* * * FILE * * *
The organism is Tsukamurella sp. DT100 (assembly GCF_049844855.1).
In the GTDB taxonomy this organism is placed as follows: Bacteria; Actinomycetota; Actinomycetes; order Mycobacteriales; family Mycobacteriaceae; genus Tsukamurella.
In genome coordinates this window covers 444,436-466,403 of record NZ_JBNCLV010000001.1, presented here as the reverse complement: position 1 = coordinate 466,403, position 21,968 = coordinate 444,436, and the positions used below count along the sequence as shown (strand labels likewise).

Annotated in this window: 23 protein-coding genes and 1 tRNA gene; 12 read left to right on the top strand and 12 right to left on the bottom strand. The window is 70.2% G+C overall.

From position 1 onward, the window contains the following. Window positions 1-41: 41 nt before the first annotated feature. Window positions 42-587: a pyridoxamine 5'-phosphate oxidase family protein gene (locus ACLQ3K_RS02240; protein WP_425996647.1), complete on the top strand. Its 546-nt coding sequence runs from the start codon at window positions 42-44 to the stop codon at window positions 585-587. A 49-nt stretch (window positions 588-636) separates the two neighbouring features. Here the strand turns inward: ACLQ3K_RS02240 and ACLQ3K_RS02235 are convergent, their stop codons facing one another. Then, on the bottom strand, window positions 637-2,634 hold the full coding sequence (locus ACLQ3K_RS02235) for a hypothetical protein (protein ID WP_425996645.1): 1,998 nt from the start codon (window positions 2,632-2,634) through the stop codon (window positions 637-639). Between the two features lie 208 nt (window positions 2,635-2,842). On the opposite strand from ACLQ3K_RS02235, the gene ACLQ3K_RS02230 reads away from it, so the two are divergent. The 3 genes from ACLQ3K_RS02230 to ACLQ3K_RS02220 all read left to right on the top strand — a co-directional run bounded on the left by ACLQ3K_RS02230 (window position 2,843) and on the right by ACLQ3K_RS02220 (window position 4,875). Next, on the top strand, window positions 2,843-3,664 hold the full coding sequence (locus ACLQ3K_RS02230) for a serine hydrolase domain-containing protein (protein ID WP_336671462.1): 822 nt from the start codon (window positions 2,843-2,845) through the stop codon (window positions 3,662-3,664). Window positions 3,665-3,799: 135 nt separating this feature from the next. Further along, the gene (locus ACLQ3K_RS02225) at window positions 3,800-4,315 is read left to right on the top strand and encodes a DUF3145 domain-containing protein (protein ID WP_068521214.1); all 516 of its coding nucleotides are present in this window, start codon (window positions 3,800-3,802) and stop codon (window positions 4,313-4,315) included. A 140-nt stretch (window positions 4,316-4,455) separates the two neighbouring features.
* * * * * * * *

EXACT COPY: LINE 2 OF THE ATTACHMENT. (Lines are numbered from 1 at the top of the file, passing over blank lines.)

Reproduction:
In the GTDB taxonomy this organism is placed as follows: Bacteria; Actinomycetota; Actinomycetes; order Mycobacteriales; family Mycobacteriaceae; genus Tsukamurella.